The government has announced a stamp duty holiday up until March 31, 2021. But what does it mean for you – and how much will you have to pay in stamp duty? We’ll talk you through everything you need to know about the stamp duty holiday.
Chancellor Rishi Sunak announced that a stamp duty holiday will be in place from July 8 of this year until March 31, 2021. What does that mean? Essentially, this lowers the rate of stamp duty significantly and eliminates it completely on many purchases.
That means you might not have to pay a penny in tax on your next move. Not only that, but any sales that are currently in progress should be eligible for the benefit.
We’ll get more into the details of how much stamp duty costs in a moment, but the stamp duty holiday boils down to lifting the tax threshold when you buy a property. Previously, stamp duty kicked in whenever the purchase price was above £125,000 on most sales. Now, there will normally be no tax to pay on the first £500,000 of the purchase.
You might not have to pay a penny in tax on your next move. Not only that, but any sales that are currently in progress should be eligible for the benefit. "
Great question. It’s safe to say that recent events have slowed the housing market. Luckily, rather than house prices dropping, the market seems to have “frozen” — basically being suspended in time until lockdown lifted. By offering a major savings on stamp duty, the government is hoping to kickstart the property market and give those looking to get on the housing ladder a leg up.
In fact, the government has said the average stamp duty bill will fall by £4,500 — and some buyers could save up to £15,000.
First-time buyers are already given a break on stamp duty — for them, it normally only kicks in at £300,000. But the stamp duty holiday provides a bigger saving than the usual first-time buyer relief, so they’ll benefit as well.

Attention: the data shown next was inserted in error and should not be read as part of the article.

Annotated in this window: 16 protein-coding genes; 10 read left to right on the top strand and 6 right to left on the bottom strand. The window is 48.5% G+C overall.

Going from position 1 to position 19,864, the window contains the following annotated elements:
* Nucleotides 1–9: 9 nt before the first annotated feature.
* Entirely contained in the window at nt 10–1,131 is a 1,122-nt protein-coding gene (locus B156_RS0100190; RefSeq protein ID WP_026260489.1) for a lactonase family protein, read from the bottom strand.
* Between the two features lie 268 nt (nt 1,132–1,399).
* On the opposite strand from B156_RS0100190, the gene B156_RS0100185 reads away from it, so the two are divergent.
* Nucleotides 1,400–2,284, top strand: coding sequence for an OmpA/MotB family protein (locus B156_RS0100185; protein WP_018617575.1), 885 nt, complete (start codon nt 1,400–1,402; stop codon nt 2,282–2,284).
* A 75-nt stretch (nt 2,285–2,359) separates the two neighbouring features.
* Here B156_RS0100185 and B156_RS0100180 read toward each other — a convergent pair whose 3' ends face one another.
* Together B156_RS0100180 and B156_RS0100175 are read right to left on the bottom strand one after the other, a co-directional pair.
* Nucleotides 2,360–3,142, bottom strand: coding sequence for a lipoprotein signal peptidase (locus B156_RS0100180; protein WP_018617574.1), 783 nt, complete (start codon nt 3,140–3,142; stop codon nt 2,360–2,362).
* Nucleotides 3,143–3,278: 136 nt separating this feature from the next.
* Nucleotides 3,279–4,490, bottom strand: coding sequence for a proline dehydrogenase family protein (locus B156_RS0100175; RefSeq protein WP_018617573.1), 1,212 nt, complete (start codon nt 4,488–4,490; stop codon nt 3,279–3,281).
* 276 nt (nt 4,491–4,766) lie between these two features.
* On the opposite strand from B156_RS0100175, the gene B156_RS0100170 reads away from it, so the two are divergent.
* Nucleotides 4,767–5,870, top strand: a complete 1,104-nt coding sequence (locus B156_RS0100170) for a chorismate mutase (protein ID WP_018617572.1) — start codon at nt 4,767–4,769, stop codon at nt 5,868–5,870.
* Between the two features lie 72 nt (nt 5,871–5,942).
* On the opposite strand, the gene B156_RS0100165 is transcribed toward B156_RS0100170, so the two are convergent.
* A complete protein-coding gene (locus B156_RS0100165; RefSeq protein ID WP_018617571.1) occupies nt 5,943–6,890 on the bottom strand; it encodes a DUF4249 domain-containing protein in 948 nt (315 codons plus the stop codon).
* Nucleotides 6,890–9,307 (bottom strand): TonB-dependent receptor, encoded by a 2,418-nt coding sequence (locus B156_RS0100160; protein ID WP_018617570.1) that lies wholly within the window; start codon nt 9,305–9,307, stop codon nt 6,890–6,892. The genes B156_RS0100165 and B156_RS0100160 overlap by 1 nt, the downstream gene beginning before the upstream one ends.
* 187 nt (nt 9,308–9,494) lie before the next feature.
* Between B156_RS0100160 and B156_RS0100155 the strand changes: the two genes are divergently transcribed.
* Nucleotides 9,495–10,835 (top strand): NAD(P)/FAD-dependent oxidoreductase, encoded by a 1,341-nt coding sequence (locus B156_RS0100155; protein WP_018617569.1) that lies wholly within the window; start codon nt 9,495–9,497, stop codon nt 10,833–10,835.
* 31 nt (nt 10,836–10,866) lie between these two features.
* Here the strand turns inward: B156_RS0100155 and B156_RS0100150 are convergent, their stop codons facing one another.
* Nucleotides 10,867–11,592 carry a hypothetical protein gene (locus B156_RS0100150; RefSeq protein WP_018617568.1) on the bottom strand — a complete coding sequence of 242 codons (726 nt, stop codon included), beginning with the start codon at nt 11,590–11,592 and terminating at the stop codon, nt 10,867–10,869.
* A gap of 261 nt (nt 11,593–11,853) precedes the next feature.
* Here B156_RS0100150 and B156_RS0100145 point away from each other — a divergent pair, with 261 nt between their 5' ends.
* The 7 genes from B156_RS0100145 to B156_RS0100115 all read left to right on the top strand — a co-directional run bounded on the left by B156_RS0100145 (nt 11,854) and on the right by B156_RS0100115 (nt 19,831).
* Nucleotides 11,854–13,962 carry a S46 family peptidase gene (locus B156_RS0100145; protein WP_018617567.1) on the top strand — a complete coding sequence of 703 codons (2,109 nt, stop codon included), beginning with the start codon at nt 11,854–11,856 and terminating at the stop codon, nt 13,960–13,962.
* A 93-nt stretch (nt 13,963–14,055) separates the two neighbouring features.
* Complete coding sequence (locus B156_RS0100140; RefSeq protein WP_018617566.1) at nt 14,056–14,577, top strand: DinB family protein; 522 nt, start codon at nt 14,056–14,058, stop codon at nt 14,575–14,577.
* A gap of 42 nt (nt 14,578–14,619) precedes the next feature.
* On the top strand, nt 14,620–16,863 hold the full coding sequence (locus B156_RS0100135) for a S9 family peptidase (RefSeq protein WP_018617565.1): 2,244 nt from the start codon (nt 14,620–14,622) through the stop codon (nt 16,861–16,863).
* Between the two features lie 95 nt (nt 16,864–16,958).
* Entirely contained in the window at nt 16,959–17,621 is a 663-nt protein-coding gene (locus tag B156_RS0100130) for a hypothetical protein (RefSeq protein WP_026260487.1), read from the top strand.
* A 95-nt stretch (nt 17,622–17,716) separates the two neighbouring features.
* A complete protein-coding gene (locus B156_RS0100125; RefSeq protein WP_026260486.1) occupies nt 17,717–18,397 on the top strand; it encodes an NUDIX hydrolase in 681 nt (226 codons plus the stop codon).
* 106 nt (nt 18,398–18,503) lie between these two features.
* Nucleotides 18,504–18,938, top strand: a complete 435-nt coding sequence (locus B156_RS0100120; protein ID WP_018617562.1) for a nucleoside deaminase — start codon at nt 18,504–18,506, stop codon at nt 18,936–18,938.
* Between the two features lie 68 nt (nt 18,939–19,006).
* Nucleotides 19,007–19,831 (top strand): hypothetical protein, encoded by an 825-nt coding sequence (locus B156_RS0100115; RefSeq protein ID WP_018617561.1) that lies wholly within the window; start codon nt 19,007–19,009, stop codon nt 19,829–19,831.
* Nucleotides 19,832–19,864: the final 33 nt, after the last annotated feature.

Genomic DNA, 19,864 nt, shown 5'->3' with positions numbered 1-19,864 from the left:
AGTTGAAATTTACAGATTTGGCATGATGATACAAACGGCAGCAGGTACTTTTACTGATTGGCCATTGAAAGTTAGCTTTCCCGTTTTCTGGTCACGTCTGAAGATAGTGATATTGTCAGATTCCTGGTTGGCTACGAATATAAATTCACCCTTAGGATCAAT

If you were looking at getting on the property ladder, this might be a good time to take that first step, because you could save thousands.
If you’re buying your main property, where you plan to live, you won’t pay any stamp duty on the first £500,000. After that, you will have to pay some tax on your purchase using the rates below (or use a handy stamp duty calculator to do the maths, that’s what we'd do).
0% - up to £500,000
5% - from £500,001 to £925,000
10% - the portion from £925,001 to £1.5 million
12% - the remaining amount, above £1.5 million
It’s easy to see why a calculator comes in handy.
A whopping 81% of homes in England listed on Rightmove cost under £500,000 — so most sales could go through without a penny of stamp duty.
If you’re buying a second home or an investment property, you’ll benefit from the stamp duty holiday too. You’ll still have to pay the 3% higher rate of stamp duty, but it will be based on the stamp duty holiday rates, rather than the traditional stamp duty rates:
3% - up to £500,000
8% - from £500,001 to £925,000
13% - the portion from £925,001 to £1.5 million
15% - the remaining amount, above £1.5 million
A whopping 81% of homes in England listed on Rightmove cost under £500,000 — so most sales could go through without a penny of stamp duty. "
That’s a great question. While the market was temporarily frozen during lockdown, prices have held steady — and some agents predict that the stamp duty holiday will lead to a rush of purchases.
In fact, Rightmove is already reporting a 1.9% boost in prices in England compared to before lockdown, because of increased demand. These are definitely signs that the market is heating up.
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